3 Aug
2019

Life sciences IP – the major developments in July

Legal Radar

Australian diagnostic method judgment shows US is the eligibility outlier – IAM reported on a recent Federal Court of Australia judgment finding a Sequenom diagnostic method patent valid and infringed by Ariosa Diagnostics. The patent protecting a non-intrusive method of prenatal diagnosis has been challenged in several jurisdictions, perhaps most famously in the US, where it was invalidated on Section 101 grounds – a decision upheld by the CAFC. The Australian decision, which emphasised that diagnostic methods are patentable subject matter, is another illustration of the unusual nature of US eligibility rules.

Amgen scores German victory in antibody patent war – The Dusseldorf Higher Regional Court held that Amgen’s patent for PCSK9 inhibitors is infringed by Regeneron and Sanofi’s rival anti-cholesterol product, and granted an injunction excluding it from Europe’s largest market. But despite other successes at the German Supreme Court, the EPO and a US federal district court, the judgment is not the end of Amgen’s antibody patent war; ongoing proceedings in the US - where the dispute has become a major test case for antibody patenting – may reverse the company’s fortunes. See here for more detail and analysis.

Delhi judge order IP appeal board to start hearing cases again – In its judgment in Mylan Laboratories v Union of India, the High Court of Delhi ordered the Intellectual Property Appellate Board (IPAB) to begin acting in “urgent cases”. The board – where decisions from the Indian Patent Office can be challenged – has been unable to act in patent cases for more than two years, due to lack of quorum. It may now begin to deal with its backlog of over 600 patent cases, IAM reported.

Nobel Laureate to sue Ono Pharmaceutical over immunotherapy patent royalties – Tasuku Honjo, who won last year’s Nobel Prize in medicine for his role in the development of cancer immunotherapy, said that he plans to sue his partner Ono Pharmaceutical for greater patent royalties. Along with Ono and other parties, Honjo owns patents to the PD-1/PD-L1 pathway – a method of boosting the immune system’s response to cancer, which is at the heart of breakthrough therapies such as Opdivo. As previously reported by IAM, the Nobel Laureate is unhappy with the 1% share of royalties he is receiving from sales of Opdivo, and has demanded a renegotiation. Honjo has said that he received inadequate IP support from his own institution, Kyoto University, when rights for the technology were being filed in the early 2000s. Seeking 10% royalties, he now says that his dispute with Ono could go to court as early as September. Ono is refusing to offer a revised contract, but is offering to make a large donation to Kyoto University.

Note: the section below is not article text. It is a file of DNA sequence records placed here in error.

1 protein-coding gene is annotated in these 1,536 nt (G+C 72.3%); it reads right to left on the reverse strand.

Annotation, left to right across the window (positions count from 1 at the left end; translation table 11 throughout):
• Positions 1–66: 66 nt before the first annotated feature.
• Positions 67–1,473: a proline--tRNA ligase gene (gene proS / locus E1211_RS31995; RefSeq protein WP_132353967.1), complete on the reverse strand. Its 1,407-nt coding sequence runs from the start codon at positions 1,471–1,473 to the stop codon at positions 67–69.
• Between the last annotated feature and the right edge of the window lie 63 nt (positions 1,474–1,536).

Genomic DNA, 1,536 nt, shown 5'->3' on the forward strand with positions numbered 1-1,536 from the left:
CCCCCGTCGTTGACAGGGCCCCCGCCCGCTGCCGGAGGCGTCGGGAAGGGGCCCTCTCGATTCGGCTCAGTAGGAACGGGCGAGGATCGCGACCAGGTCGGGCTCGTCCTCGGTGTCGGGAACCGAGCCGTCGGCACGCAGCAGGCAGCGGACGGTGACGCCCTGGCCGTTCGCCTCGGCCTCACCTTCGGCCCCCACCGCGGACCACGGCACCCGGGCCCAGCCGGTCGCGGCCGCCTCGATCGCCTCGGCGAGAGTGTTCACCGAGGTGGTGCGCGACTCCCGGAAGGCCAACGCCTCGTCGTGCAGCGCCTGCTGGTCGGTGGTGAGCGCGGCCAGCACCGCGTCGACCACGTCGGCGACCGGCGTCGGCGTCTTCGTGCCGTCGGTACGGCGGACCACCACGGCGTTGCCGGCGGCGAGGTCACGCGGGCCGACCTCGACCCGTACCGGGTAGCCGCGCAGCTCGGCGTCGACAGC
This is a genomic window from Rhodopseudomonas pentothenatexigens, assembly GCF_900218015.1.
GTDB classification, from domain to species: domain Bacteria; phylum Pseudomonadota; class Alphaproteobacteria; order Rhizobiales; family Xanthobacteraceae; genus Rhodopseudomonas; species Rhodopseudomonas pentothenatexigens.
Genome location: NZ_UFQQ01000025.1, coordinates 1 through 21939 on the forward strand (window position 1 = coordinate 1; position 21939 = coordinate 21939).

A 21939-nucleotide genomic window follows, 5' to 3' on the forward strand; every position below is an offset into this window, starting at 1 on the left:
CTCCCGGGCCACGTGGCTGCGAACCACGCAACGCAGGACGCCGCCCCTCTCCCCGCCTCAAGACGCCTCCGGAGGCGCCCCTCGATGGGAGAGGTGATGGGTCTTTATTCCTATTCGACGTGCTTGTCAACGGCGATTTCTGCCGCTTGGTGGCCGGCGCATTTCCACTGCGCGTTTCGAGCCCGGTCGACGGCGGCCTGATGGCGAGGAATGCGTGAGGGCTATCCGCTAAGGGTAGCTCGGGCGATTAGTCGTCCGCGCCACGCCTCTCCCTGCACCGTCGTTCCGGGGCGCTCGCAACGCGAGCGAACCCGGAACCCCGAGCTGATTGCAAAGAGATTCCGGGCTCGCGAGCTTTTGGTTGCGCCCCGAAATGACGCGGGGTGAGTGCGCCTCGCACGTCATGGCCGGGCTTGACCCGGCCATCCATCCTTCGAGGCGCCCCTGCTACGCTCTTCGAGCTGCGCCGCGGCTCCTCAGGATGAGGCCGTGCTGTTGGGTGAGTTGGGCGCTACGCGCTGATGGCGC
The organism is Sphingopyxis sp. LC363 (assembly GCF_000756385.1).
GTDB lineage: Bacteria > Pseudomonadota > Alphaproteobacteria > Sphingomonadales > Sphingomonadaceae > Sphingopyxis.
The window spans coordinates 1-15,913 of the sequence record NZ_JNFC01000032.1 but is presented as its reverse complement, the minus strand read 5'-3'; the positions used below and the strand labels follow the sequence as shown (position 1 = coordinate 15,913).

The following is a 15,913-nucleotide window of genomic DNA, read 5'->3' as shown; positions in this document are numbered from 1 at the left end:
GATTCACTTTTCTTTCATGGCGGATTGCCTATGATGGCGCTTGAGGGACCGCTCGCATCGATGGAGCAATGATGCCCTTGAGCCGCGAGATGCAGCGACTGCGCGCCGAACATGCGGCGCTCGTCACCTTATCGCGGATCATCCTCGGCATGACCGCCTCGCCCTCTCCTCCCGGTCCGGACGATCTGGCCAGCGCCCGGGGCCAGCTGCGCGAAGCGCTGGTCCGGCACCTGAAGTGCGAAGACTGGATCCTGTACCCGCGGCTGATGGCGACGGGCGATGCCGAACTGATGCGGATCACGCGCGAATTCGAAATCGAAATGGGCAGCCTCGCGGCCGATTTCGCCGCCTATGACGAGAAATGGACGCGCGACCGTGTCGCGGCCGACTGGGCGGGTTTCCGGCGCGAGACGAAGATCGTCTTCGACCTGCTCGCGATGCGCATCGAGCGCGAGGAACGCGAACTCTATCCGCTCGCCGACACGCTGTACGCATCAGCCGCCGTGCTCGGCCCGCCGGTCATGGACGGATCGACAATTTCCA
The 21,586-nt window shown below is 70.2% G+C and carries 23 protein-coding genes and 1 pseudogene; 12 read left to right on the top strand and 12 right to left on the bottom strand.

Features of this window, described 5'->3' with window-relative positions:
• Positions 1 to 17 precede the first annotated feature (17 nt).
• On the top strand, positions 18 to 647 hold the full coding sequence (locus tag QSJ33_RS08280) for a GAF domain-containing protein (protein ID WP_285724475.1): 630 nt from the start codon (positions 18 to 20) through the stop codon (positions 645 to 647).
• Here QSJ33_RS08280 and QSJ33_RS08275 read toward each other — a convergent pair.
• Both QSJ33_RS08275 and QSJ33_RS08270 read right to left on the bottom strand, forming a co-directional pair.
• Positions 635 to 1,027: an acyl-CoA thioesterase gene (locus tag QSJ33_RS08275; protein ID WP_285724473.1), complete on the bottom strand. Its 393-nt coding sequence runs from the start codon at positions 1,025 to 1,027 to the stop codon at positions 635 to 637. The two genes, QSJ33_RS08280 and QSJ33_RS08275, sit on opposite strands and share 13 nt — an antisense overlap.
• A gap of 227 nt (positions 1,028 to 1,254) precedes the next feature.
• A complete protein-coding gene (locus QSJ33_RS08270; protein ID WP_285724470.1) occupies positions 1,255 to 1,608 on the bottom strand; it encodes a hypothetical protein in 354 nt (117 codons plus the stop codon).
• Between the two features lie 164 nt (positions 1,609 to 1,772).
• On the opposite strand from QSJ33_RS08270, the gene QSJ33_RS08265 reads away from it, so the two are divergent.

UK court finds Roche antibody patent invalid – The UK Patent Court found Hoffman-La Roche’s patent for monoclonal antibody vedolizumab, used in the treatment of Crohn’s disease and ulcerative colitis, invalid on several grounds: insufficiency, lack of novelty and obviousness. In a complex ruling on a dispute between Roche and Takeda, the court also stated that "in 2006 a skilled person (team) using only their common general knowledge and without knowledge of the patent would have had no undue difficulty at all making an antibody to a given target antigen".

Sigma-Aldrich seeks parallel interference in CRISPR-Cas9 dispute – Sigma-Aldrich attempted to insert itself into the ongoing dispute between the University of California (UC) and the Broad Institute, which are currently embroiled in an interference regarding the invention of CRISPR-Cas9 gene-editing technology in eukaryotic (human, animal and plant) cells. In an urgent petition to the US Patent and Trademark Office, it requested to be made part of a parallel proceeding against the UC. As explained in this IAM article, the audacious move could prove a strategic masterstroke for Sigma, reviving its hopes of becoming a major US Cas9 rights holder.

CAFC says Congress or SCOTUS must address diagnostics patentability controversy – The US Court of Appeal for the Federal Circuit (CAFC) refused Athena Diagnostics’ much-watched petition for a rehearing en banc of its patent dispute with Mayo Collaborative Services. This IAM article explained why, despite all judges agreeing that Athena’ diagnostic method invention ought to be patentable, a majority of judges considered themselves bound by Supreme Court precedent to adopt a restrictive view of patent eligible subject matter under section 101. Hopes for a change in this area, then, seem to lie with a future Supreme Court judgment or ongoing legislative reform efforts.

Federal Circuit ANDA decision shows door not shut on doctrine of equivalents infringement claims – Akin Gump’s Steven Maslowski and Rachel Elsby wrote for IAM about the CAFC’s recent rare finding of infringement under the doctrine of equivalents in a Hatch-Waxman case. Affirming the District Court of Delaware’s ruling that a UCB patent was infringed by Watson and Actavis, the appellate court’s opinion provides important strategic guidance for both litigators and prosecutors. Read more here.